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Many people ask me “can I use my IRA before age 59½ for education purposes and what are the rules for IRA withdrawals? Should I get a loan instead?”

Answer: Generally, an IRA withdrawal before age 59½ incurs a penalty of 10 percent in addition to income tax. For some people this can be as high as 50 percent, so it doesn’t make a lot of sense. There are exceptions to this general rule. For example, exceptions exist to encourage some sort of behavior such as getting a higher education (i.e. going to college).

You can withdraw from your IRA penalty-free to pay qualified higher education expenses not otherwise covered by grants. The expenses can be for yourself, your wife, children or grandchildren.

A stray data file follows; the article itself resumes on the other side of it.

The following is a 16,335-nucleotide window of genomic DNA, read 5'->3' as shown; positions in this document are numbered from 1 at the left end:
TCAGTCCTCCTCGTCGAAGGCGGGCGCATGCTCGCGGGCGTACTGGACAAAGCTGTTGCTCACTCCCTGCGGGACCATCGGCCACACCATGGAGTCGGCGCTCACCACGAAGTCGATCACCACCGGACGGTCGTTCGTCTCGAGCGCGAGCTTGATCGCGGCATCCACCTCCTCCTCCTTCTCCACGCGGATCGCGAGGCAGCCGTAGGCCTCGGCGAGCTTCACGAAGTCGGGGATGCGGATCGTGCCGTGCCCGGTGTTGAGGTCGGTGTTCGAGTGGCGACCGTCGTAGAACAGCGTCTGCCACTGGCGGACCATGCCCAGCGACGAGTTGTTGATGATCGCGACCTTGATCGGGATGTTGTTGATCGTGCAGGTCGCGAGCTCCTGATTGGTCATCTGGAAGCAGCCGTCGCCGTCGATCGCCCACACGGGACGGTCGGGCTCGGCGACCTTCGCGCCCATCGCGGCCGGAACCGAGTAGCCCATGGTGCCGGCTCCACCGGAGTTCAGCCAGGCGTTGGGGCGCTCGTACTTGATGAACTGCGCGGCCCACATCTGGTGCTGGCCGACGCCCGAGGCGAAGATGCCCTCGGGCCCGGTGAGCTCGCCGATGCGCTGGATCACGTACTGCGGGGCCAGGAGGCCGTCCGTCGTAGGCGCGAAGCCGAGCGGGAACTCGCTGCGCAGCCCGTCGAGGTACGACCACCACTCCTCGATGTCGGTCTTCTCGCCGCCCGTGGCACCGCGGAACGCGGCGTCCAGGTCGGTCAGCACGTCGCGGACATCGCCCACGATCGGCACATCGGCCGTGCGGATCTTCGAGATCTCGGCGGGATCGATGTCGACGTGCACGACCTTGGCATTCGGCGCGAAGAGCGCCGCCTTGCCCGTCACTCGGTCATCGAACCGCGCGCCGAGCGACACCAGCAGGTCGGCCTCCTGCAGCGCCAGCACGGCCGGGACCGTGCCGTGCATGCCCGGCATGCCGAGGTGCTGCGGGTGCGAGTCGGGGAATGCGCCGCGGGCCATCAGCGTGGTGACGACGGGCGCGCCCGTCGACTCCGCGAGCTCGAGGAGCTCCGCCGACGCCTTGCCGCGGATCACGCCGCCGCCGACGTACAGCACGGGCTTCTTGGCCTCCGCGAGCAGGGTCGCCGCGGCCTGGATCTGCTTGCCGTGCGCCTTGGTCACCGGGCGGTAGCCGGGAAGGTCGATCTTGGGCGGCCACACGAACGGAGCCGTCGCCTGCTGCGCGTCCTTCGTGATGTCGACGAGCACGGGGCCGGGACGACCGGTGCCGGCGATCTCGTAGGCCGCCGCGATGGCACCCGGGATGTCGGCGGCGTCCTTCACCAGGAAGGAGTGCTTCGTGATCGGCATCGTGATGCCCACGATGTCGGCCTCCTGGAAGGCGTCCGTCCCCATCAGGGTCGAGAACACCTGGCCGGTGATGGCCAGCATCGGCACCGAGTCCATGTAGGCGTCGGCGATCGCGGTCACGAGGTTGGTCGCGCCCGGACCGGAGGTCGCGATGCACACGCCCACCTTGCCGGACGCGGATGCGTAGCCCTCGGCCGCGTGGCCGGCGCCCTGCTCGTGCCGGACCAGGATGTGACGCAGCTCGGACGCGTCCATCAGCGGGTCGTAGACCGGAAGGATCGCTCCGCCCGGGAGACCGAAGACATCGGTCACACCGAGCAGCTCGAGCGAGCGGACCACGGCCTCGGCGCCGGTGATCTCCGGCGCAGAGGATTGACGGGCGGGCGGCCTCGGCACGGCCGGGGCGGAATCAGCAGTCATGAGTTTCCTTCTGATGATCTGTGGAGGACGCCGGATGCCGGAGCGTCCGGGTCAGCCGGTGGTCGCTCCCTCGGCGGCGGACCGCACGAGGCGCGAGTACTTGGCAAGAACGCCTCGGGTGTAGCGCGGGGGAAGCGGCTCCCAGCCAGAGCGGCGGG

Qualified expenses for the attendane of a student at an eligible college include:
– Tuition
– Books
– Supplies
– Room and Board (must be at least half time student)

The eligible education institution include colleges, universities, vocational schools and postsecondary educational institution eligible to participate in the student aid programs administer by the Dept. of Education. This includes virtually any accreditied, public, nonprofit, and propriety post secondary institutions. The institution should be able to tell you if it is eligible.

While the penalty is forgiven, income tax is due on the withdrawal. However, since higher-education expenses are tax-favored deductions or credits, part, if not all of the tax on the withdrawal could be offset. Consult a CPA for assistance in proper planning to minimize or eliminate the income tax consequences of the IRA withdrawal.